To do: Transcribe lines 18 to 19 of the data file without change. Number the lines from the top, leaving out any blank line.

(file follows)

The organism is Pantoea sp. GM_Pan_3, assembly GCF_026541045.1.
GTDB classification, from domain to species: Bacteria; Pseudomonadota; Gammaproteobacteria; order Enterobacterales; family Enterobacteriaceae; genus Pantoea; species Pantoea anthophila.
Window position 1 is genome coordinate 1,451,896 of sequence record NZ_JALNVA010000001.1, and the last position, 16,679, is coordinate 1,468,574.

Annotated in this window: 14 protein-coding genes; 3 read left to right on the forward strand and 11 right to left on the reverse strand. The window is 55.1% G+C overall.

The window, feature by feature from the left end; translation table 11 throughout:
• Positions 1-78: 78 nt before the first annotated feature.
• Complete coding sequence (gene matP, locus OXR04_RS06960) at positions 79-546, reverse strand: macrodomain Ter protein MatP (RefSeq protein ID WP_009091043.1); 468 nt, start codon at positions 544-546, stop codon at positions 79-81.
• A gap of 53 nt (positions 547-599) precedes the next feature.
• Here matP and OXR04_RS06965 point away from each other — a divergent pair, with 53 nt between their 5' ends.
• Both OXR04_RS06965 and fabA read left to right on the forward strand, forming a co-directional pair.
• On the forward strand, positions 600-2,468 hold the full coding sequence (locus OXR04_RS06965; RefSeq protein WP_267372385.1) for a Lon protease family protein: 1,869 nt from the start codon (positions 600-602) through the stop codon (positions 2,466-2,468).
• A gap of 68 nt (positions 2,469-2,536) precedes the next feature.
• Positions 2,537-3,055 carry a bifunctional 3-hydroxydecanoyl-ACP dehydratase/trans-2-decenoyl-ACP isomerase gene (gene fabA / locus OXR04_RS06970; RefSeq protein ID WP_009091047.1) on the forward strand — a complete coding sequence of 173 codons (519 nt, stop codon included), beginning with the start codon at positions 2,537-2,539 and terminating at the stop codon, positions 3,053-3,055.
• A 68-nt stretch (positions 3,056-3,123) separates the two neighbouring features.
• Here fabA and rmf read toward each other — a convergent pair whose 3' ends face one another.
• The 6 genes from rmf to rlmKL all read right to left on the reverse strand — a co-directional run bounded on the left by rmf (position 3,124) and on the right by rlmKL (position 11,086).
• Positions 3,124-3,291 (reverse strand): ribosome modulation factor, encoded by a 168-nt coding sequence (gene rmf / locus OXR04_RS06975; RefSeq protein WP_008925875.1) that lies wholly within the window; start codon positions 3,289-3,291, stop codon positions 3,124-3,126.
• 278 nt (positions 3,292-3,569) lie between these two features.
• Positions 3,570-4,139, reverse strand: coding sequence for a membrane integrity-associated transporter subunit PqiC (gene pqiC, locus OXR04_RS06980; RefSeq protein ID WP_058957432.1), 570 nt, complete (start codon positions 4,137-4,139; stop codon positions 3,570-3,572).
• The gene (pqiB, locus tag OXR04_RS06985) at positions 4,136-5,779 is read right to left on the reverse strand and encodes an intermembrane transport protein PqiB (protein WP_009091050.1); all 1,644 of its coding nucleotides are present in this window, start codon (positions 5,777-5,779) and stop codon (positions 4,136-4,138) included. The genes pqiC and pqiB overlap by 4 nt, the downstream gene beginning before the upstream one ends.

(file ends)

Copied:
• 278 nt (positions 3,292-3,569) lie between these two features.
• Positions 3,570-4,139, reverse strand: coding sequence for a membrane integrity-associated transporter subunit PqiC (gene pqiC, locus OXR04_RS06980; RefSeq protein ID WP_058957432.1), 570 nt, complete (start codon positions 4,137-4,139; stop codon positions 3,570-3,572).